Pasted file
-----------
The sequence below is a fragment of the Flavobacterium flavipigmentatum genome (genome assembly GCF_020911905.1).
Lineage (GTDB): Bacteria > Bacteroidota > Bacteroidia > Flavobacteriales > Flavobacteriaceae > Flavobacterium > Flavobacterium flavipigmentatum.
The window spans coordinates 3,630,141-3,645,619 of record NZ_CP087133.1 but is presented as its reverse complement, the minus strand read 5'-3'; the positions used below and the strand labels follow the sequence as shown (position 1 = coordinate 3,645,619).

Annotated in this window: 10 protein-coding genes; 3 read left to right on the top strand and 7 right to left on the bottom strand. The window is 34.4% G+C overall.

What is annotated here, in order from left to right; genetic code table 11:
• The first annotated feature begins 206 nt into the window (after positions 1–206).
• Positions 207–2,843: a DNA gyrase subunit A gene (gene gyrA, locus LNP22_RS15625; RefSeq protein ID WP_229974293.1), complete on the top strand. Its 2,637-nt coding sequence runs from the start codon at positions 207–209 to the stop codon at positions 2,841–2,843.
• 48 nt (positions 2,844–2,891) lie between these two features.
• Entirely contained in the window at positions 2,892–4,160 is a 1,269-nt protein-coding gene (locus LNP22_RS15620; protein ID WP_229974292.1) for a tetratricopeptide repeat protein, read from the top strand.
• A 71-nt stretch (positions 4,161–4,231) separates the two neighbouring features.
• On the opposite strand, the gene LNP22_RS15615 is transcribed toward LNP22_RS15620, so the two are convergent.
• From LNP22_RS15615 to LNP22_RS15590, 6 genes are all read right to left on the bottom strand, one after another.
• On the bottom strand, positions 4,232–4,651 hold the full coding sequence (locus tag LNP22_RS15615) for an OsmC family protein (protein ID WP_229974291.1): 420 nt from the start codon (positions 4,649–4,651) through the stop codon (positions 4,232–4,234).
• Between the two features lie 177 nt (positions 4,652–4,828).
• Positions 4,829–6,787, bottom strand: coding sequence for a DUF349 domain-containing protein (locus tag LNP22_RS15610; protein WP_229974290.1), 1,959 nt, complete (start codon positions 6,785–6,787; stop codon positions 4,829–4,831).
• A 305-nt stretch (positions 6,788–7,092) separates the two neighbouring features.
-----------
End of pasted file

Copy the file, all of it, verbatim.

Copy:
The sequence below is a fragment of the Flavobacterium flavipigmentatum genome (genome assembly GCF_020911905.1).
Lineage (GTDB): Bacteria > Bacteroidota > Bacteroidia > Flavobacteriales > Flavobacteriaceae > Flavobacterium > Flavobacterium flavipigmentatum.
The window spans coordinates 3,630,141-3,645,619 of record NZ_CP087133.1 but is presented as its reverse complement, the minus strand read 5'-3'; the positions used below and the strand labels follow the sequence as shown (position 1 = coordinate 3,645,619).

Annotated in this window: 10 protein-coding genes; 3 read left to right on the top strand and 7 right to left on the bottom strand. The window is 34.4% G+C overall.

What is annotated here, in order from left to right; genetic code table 11:
• The first annotated feature begins 206 nt into the window (after positions 1–206).
• Positions 207–2,843: a DNA gyrase subunit A gene (gene gyrA, locus LNP22_RS15625; RefSeq protein ID WP_229974293.1), complete on the top strand. Its 2,637-nt coding sequence runs from the start codon at positions 207–209 to the stop codon at positions 2,841–2,843.
• 48 nt (positions 2,844–2,891) lie between these two features.
• Entirely contained in the window at positions 2,892–4,160 is a 1,269-nt protein-coding gene (locus LNP22_RS15620; protein ID WP_229974292.1) for a tetratricopeptide repeat protein, read from the top strand.
• A 71-nt stretch (positions 4,161–4,231) separates the two neighbouring features.
• On the opposite strand, the gene LNP22_RS15615 is transcribed toward LNP22_RS15620, so the two are convergent.
• From LNP22_RS15615 to LNP22_RS15590, 6 genes are all read right to left on the bottom strand, one after another.
• On the bottom strand, positions 4,232–4,651 hold the full coding sequence (locus tag LNP22_RS15615) for an OsmC family protein (protein ID WP_229974291.1): 420 nt from the start codon (positions 4,649–4,651) through the stop codon (positions 4,232–4,234).
• Between the two features lie 177 nt (positions 4,652–4,828).
• Positions 4,829–6,787, bottom strand: coding sequence for a DUF349 domain-containing protein (locus tag LNP22_RS15610; protein WP_229974290.1), 1,959 nt, complete (start codon positions 6,785–6,787; stop codon positions 4,829–4,831).
• A 305-nt stretch (positions 6,788–7,092) separates the two neighbouring features.